In the last part, by the early 90's, in the wake of the collapse of Actually Existing Socialism, I'd started moving away from -- and in fact reacting against -- what had become of the left. But I was still uncertain about what I was becoming, politically. By this point of my story, then, I'm pretty much through with the "why of it" (but keeping the title for the sake of continuity). Here I want to talk a little bit about that more puzzling question of how such change happens, and then see about getting to what I myself was changing into.
The "how", i.e., the process of personal political change, has unfortunately a lot to do with the labels that people attach to various political positions -- e.g., Marxist, conservative, socialist, libertarian, progressive, fascist, liberal, etc. Such labels attach to the people that hold these general positions as well, more or less, and can be used to identify social groupings, from friends to workplaces to entire communities and sometimes regions, though of course with less precision as the groupings broaden. At the most general level -- "left" and "right" in the conventional 1-dimensional polarity -- these political-social labels are associated not just with one's social groupings of all kinds, but can become value-belief systems so deeply rooted that they form important parts of a person's identity, and of a whole way of life.
A label like that is not an easy thing to change. Still, like any belief system, such political identifications can come under pressure from events -- doubts begin bubbling up, from more and more sources, less and less repressible, and threatening to break open the system as a whole. When that kind of process gets underway, there are roughly three kinds of response. You can vow to suppress the doubts by sheer will and retreat into a hardened, inflexible shell of fundamentalist faith that nothing in the real world can penetrate; or, you can largely keep your doubts to yourself, retain your outward political label for the sake of getting along, but pull back from politics as a source of value or purpose in your life; or, finally, of course, you can at least try to be open and rational about such doubts, and see where they take you. Since reason, even in a limited sense, has always been a primary source of meaning for me, I never felt much attraction to either of the first two options. The third, though, has its difficulties and problems, without question -- I've lost friends in some cases and lost aspects of friendship in others, and that's been sad. But other friendships have remained, even over long stretches of years, and considerable distance, both geographically and politically, and that's been deeply gratifying. Politics, after all, isn't everything and it isn't the only thing.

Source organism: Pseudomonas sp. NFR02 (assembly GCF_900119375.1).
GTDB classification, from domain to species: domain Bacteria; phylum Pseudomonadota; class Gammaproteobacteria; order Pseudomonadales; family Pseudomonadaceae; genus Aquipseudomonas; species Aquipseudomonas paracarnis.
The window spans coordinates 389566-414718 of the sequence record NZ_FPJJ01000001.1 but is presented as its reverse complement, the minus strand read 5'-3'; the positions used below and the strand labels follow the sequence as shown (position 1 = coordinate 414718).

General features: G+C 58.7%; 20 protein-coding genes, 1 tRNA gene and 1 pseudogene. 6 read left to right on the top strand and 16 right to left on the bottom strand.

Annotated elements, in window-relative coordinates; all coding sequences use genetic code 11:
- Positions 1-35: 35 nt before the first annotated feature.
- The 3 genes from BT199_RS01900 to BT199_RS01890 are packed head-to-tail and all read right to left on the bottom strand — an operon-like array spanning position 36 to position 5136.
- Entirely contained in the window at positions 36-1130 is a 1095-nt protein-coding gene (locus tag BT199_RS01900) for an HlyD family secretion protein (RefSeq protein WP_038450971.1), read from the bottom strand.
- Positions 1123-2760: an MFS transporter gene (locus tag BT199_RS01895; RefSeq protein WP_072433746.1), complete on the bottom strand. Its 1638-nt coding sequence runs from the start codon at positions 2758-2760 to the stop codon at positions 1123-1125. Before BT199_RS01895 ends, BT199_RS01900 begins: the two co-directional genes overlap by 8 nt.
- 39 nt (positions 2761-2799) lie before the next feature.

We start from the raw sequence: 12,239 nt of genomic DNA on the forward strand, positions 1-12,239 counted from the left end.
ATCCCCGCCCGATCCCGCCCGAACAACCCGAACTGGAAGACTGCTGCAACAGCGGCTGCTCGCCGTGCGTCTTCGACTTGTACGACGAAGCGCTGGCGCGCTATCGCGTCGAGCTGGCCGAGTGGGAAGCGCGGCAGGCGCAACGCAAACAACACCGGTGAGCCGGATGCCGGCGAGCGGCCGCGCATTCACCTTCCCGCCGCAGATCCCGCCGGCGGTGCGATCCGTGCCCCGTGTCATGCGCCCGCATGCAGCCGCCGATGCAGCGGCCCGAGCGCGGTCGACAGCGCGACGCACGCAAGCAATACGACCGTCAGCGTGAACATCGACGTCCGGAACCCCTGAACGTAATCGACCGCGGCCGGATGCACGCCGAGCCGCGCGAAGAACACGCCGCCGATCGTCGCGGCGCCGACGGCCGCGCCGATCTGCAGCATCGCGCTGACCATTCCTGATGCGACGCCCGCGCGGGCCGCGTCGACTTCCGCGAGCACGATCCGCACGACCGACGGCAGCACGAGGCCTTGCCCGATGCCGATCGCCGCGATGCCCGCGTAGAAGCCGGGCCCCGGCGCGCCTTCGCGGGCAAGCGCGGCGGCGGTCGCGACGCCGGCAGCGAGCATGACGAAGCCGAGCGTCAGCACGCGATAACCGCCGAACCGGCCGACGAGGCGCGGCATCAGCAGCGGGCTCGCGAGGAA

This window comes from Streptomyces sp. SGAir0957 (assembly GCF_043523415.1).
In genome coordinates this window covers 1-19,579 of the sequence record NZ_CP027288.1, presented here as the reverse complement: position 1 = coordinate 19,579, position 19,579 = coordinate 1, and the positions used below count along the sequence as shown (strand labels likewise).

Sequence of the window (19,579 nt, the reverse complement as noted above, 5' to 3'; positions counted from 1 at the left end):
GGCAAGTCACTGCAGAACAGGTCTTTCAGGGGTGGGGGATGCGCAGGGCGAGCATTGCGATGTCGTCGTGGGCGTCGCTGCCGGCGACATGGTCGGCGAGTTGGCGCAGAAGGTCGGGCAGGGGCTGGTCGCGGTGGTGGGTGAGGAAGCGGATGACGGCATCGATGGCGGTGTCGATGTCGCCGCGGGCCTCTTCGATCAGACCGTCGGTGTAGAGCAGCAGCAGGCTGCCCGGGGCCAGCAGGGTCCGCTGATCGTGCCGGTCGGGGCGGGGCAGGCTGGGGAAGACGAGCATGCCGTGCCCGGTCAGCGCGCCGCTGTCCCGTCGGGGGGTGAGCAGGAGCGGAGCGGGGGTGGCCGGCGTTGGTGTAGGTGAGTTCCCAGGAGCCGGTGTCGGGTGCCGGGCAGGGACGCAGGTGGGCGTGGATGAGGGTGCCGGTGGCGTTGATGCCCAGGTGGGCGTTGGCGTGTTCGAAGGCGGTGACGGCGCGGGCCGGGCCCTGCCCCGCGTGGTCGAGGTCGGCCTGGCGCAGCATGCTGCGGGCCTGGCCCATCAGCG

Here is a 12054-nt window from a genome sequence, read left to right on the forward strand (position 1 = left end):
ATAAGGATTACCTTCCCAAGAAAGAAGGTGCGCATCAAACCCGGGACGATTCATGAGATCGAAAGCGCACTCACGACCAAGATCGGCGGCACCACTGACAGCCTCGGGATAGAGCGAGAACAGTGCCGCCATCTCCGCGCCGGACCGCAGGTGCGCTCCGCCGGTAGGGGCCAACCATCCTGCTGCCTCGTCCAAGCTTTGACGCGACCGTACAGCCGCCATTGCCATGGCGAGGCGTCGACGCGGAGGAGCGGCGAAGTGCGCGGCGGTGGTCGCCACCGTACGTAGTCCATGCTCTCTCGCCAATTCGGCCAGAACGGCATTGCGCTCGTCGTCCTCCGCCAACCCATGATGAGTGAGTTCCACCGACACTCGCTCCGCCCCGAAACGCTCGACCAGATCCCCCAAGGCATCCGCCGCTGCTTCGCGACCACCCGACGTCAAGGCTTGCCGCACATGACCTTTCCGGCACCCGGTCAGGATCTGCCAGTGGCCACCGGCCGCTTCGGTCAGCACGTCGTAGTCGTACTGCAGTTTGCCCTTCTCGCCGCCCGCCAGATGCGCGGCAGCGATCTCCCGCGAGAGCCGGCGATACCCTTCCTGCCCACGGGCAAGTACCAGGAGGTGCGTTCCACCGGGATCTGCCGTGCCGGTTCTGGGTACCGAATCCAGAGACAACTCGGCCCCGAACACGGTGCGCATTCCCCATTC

But there's one important thing to note about that third option: taking that route, one of the first things you need to overcome is what I would call "the tyranny of the label". This comes up when, in analyses or discussions of particular issues, people attempt to use such labels as arguments in themselves -- e.g., using "That's right-wing" or "conservative" (or "left-wing" or "liberal") as an accusation. It's tempting, particularly when you're just starting down this path and still flinching at having a long-despised political label flung at you, to want to try to deny or refute such "accusations", but I think such a temptation should be resisted. It risks sidetracking the discussion as a whole, and in any case immediately puts you on the defensive -- in effect, you're letting yourself be bullied by a mere label. Instead, I think it's better to respond along the lines of: "Whatever; the argument isn't whether such-and-so is left or right, the argument is whether it's right or wrong." Which applies to one's own internal arguments as well.
(To be continued.)